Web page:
An ability to “retreat” periodically from daily pressures.

The retreat concept is a religious notion that has direct application to effective investment strategy. Templeton found that when he moved from Wall Street to his present home in the Bahamas in the 1960s, his success as an investor improved markedly. The hours he spends in solitude help him to get a perspective that was impossible in the hullabaloo of the New York financial markets. These times of reflection also give him the courage to make decisions counter to prevailing market fashions—and often enable him to make money even as the majority of other investors are losing theirs.


An ability to develop an extensive friendship network.

One of Templeton’s most endearing qualities is his ability to make and keep friends in a wide variety of fields and geographical locations. As it happens, many of these friends are in influential positions in the business and investment community, and they are invaluable contacts when he needs advice or information about a particular investment possibility.



One of the “fruits of the Spirit” listed in St. Paul’s letter to the Galatians (5:22) is patience. And this personal quality is just as important in successful investing as it is in authentic spirituality. John Templeton has learned to be patient and persistent as he selects a certain stock and then waits calmly for it to start an upward climb. The wait may be months or years, but Templeton takes the long view—and his patience has proven him right more often than not.


Thought control.

This quality may at first seem rather ominous, because thought control may be associated with control from the outside, as happens in some religious cults or political brainwashing situations. But Templeton’s approach to thought control is just the opposite. He advocates and practices imposing, from within, a discipline and restraint on the direction of one’s thoughts and emotions. In other words, his thought control is really a form of self-control or self-discipline. He has learned over the years to focus his mental powers only on the task at hand and to block out all extraneous influences that might distract him from his main purposes in business and life. The result has been an ability to achieve great things in the worlds of investing and philanthropy.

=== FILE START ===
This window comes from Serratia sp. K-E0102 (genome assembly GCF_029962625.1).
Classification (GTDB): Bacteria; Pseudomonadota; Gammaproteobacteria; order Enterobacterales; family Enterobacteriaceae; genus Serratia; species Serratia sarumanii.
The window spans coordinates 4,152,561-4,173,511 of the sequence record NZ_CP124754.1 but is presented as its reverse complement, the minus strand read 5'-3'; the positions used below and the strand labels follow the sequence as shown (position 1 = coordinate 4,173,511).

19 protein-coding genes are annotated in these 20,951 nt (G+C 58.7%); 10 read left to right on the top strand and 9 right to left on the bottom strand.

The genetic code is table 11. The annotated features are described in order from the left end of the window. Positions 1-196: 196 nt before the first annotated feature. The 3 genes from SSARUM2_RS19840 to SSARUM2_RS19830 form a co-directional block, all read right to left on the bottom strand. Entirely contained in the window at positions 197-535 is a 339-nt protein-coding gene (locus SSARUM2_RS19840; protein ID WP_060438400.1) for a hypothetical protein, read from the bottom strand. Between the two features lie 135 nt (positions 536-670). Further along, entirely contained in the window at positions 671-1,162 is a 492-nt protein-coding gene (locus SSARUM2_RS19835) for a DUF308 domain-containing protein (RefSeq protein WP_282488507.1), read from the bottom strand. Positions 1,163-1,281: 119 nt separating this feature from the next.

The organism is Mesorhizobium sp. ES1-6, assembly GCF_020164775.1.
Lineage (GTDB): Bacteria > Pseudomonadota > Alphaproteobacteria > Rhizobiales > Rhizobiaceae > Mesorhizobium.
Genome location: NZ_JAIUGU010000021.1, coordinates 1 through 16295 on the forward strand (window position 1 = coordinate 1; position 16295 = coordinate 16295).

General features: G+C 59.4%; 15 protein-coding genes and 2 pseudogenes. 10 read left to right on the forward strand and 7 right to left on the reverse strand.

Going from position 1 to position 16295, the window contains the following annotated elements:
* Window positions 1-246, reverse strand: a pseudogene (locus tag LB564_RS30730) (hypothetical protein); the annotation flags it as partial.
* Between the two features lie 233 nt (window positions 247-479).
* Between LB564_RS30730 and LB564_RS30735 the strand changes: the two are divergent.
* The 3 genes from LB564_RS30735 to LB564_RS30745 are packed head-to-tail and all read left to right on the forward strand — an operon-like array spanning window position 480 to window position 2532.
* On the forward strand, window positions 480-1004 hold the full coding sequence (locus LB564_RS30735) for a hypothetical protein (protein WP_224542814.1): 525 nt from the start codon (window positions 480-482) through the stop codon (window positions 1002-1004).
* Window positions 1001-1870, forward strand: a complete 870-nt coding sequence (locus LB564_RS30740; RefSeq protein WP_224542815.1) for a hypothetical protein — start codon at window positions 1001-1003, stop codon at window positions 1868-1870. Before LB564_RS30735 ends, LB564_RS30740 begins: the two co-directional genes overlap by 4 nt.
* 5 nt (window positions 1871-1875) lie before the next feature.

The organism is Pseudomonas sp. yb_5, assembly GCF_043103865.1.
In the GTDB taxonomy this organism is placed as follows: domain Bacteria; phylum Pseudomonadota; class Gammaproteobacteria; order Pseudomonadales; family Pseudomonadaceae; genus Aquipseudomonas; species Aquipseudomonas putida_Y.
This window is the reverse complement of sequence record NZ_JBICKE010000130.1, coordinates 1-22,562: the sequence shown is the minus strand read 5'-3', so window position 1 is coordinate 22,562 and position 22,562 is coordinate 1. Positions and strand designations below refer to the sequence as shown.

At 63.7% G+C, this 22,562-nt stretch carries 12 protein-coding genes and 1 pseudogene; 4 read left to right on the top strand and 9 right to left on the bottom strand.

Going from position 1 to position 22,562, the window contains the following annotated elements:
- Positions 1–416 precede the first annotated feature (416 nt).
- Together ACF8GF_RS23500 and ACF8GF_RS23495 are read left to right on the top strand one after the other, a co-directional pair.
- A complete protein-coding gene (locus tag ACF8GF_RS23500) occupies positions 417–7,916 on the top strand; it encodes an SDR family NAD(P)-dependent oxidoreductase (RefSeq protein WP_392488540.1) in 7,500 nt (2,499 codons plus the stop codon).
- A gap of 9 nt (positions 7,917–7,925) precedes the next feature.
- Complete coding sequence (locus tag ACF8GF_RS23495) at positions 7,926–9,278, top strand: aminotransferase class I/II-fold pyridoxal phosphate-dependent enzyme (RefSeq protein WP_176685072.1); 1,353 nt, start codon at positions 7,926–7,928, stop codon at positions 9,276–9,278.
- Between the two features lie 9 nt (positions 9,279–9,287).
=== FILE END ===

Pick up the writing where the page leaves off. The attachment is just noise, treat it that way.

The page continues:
Positive thinking.

This is a form of thought control that Templeton practices, but it has a “life of its own” and therefore must be listed as a separate quality. He believes that negative thoughts are a kind of psychological poison that tends to sap a person’s energy and distracts that person from accomplishing important goals. He certainly recognizes poor or negative investments when he sees them, but he doesn’t dwell on them. Instead, he moves on quickly to those investments that offer the positive promise of greater profits.



Although there is a great deal of intricate analysis involved in evaluating many of the companies and special investment situations that Templeton considers every week, a major feature of his investment decisions—and of his entire life for that matter—is simplicity.


After all the complex elements in an investment decision have been considered, he tries to boil them down to their essential components. But even though the final statement of the solution of a problem may reflect classic simplicity, it still takes a genius of sorts to get to the true essence of an investment problem—just as it took a genius like Einstein to state the simple form.

This is an excerpt from the December 27, 2012 issue of the Maximum Pessimism report issued by Lauren Templeton Capital Management, LLC.